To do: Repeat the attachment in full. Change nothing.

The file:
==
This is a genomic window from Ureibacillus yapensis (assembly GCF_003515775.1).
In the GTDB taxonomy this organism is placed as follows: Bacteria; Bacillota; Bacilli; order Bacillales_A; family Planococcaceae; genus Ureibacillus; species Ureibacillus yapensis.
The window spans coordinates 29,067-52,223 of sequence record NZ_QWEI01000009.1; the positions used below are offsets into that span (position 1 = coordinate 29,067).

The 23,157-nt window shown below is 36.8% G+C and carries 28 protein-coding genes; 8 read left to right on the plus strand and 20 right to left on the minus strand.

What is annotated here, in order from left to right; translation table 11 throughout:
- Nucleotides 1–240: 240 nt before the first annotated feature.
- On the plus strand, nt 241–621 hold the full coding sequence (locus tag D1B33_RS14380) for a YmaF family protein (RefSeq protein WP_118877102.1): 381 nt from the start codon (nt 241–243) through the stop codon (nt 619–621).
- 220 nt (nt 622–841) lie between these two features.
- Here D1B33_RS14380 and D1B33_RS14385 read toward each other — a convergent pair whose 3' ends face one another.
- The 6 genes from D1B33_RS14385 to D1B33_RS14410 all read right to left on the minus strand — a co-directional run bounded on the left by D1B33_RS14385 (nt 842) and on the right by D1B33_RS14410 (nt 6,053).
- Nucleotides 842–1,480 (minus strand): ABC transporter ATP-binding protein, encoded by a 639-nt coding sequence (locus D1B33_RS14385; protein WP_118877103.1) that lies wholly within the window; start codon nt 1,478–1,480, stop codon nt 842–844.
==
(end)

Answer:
This is a genomic window from Ureibacillus yapensis (assembly GCF_003515775.1).
In the GTDB taxonomy this organism is placed as follows: Bacteria; Bacillota; Bacilli; order Bacillales_A; family Planococcaceae; genus Ureibacillus; species Ureibacillus yapensis.
The window spans coordinates 29,067-52,223 of sequence record NZ_QWEI01000009.1; the positions used below are offsets into that span (position 1 = coordinate 29,067).

The 23,157-nt window shown below is 36.8% G+C and carries 28 protein-coding genes; 8 read left to right on the plus strand and 20 right to left on the minus strand.

What is annotated here, in order from left to right; translation table 11 throughout:
- Nucleotides 1–240: 240 nt before the first annotated feature.
- On the plus strand, nt 241–621 hold the full coding sequence (locus tag D1B33_RS14380) for a YmaF family protein (RefSeq protein WP_118877102.1): 381 nt from the start codon (nt 241–243) through the stop codon (nt 619–621).
- 220 nt (nt 622–841) lie between these two features.
- Here D1B33_RS14380 and D1B33_RS14385 read toward each other — a convergent pair whose 3' ends face one another.
- The 6 genes from D1B33_RS14385 to D1B33_RS14410 all read right to left on the minus strand — a co-directional run bounded on the left by D1B33_RS14385 (nt 842) and on the right by D1B33_RS14410 (nt 6,053).
- Nucleotides 842–1,480 (minus strand): ABC transporter ATP-binding protein, encoded by a 639-nt coding sequence (locus D1B33_RS14385; protein WP_118877103.1) that lies wholly within the window; start codon nt 1,478–1,480, stop codon nt 842–844.